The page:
Prior to the 1980s, when pulse oximetry started being used in hospital operating rooms, blood oxygenation of patients was determined through arterial blood gas tests which took several minutes to accomplish. At the time, medical journals estimated that between 2,000-10,000 patients died per year as a result of hypoxemia (low blood oxygen) that went undetected in the O.R.
With the introduction of pulse oximetry, continuous blood oxygen levels could be monitored, greatly increasing patient safety. By 1987, the use of pulse oximeters in the O.R. became the standard when general anesthetic was used. Soon, the use of oximeters spread to recovery rooms, intensive care units and neonatal units, where proper oxygen levels are of critical importance to newborn patients.
The Growing In-Home Use of Pulse Oximetry
With the ease of operation and inexpensive cost of today's pulse oximeters, they're now prescribed for in-home use by doctors for monitoring the oxygen saturation level of patients suffering from a variety of conditions. A recent research report (2011) estimated that the annual market in the U.S. alone for pulse oximetry equipment (units and sensors) was more than $700 million. It has also been found that more than half of the medical equipment manufacturers in China, that export internationally, are involved in the manufacturing of pulse oximeters.
Top Medical Reasons You Need a Pulse Oximeter
- COPD, or Chronic Obstructive Pulmonary Disease, is a lung condition that's characterized by poor airflow. Major symptoms include a chronic cough and shortness of breath. While there is no known cure, treatment includes the administration of supplemental oxygen. Use of a pulse oximeter will allow a patient to monitor their level of oxygen saturation and to know when more or less supplemental oxygen is needed.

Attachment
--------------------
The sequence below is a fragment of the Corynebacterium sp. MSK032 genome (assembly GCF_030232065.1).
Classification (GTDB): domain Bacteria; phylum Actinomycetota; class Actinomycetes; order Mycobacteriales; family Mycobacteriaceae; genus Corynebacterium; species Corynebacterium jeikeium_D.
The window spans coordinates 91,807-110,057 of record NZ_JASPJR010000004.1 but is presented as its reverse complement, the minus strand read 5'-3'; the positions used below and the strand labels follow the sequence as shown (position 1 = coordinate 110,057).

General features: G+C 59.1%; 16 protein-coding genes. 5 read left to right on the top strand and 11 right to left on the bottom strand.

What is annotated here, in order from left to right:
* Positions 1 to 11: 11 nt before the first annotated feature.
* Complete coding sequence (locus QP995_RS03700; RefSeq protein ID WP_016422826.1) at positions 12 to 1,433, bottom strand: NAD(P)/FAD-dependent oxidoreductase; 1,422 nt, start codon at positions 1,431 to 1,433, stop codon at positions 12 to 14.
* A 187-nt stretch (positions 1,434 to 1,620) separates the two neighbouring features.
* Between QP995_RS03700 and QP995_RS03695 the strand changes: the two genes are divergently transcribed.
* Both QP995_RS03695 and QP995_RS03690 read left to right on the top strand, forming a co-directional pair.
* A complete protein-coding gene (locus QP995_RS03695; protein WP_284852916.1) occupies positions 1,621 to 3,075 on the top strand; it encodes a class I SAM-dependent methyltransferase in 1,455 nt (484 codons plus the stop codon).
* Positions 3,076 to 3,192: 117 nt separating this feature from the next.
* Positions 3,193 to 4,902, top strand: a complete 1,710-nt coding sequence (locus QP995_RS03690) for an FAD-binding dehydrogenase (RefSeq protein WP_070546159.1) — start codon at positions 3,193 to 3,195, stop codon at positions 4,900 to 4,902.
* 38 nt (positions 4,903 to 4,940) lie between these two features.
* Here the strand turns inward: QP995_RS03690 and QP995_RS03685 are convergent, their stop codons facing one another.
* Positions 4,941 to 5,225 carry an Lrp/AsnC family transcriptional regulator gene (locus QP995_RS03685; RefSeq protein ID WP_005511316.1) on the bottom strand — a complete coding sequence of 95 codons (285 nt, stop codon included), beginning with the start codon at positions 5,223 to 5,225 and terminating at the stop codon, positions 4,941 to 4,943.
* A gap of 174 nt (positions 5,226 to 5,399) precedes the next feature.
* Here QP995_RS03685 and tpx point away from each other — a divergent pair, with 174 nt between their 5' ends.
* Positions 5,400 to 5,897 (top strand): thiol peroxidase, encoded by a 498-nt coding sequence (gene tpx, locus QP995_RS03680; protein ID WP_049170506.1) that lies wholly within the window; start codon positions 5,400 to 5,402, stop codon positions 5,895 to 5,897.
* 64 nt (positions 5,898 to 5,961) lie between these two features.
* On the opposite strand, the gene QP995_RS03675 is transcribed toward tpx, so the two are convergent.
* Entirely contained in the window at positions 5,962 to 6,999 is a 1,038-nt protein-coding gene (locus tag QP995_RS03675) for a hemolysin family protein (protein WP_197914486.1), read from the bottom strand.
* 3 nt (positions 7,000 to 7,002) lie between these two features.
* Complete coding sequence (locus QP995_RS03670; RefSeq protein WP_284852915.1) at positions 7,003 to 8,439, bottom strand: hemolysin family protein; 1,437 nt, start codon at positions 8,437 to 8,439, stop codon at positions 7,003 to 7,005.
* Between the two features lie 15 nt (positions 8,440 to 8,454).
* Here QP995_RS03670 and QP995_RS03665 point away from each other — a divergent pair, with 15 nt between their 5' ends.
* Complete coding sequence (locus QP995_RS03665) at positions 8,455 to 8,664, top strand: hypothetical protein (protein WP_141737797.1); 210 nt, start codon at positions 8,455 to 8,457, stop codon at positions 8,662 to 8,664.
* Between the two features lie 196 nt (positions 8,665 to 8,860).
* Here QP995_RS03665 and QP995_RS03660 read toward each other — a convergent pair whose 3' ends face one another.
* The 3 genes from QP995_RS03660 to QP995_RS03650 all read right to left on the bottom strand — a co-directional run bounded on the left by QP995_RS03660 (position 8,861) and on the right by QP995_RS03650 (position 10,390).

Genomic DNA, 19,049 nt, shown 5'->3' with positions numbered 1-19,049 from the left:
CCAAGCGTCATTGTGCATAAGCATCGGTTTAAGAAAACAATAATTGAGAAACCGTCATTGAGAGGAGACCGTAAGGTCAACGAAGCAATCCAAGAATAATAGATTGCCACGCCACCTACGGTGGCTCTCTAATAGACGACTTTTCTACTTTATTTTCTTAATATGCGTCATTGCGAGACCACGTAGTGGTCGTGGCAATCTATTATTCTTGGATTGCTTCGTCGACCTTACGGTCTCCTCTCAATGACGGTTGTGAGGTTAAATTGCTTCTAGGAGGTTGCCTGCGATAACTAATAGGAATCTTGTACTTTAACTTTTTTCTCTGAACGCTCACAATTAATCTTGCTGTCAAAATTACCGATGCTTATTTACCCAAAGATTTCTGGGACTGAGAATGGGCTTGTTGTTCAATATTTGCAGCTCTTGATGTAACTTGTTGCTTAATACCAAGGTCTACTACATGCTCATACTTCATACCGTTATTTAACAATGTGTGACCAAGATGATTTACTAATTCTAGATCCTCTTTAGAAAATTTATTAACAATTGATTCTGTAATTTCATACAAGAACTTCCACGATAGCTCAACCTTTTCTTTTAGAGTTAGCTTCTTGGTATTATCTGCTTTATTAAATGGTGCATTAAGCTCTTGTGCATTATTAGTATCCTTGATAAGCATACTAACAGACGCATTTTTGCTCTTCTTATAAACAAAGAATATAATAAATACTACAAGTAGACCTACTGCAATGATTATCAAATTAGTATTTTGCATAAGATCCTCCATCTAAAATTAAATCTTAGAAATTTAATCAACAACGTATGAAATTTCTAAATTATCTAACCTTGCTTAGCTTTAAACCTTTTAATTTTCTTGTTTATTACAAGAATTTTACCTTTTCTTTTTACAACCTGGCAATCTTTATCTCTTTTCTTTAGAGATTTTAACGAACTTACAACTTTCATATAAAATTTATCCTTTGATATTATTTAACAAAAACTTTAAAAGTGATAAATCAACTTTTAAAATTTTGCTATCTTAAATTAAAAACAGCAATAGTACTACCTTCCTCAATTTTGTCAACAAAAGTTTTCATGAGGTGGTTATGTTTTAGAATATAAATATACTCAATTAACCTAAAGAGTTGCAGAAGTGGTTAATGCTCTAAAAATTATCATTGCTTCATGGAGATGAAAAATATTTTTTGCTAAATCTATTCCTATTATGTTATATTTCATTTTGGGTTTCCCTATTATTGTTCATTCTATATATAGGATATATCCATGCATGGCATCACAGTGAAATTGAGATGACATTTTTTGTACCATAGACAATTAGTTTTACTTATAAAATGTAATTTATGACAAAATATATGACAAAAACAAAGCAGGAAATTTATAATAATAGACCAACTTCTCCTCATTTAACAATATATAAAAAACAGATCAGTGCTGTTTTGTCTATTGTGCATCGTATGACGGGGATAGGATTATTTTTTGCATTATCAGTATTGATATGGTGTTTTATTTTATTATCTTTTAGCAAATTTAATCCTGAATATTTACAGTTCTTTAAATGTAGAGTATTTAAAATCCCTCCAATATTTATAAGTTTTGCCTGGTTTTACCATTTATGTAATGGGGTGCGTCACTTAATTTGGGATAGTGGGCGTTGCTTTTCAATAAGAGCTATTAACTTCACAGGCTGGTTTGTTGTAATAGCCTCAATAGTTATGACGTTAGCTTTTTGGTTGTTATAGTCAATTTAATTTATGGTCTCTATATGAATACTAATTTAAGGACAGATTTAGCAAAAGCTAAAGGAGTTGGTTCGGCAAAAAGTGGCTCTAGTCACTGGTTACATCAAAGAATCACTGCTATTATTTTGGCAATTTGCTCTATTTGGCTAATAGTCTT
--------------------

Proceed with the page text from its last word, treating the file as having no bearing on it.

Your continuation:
- Shortness of breath is a symptom of a number of medical conditions that may require the administration of supplemental oxygen and require the use of a pulse oximeter to monitor blood oxygen levels. These may include emphysema, chronic bronchitis and mesothelioma.
- Sleep Apnea is a sleep disorder in which the sufferer experiences pauses in breathing while asleep. These pauses can last anywhere between a few seconds to several minutes. During these pauses, sufficient amounts of oxygen are not brought into the lungs and high levels of carbon dioxide build up. Treatment for this condition may include the administration of pressurized air into the throat. A pulse oximeter is often utilized during sleep studies to determine if an individual is a victim of apnea.
- Patients suffering from pulmonary or cardiac diseases will often have their blood oxygenation negatively affected and may be required to have supplemental oxygen available if needed. In this case, having a pulse oximeter to have an indicator of blood oxygen levels is essential.
- Respiratory depression may be induced by use of sedatives or by those suffering from shock or cranial pressure. Monitoring blood oxygen levels may be important in these instances, necessitating in-home use of a pulse oximeter.
If you are suffering from any of these conditions, visit Concord Health Supply for your health care and oximetry needs.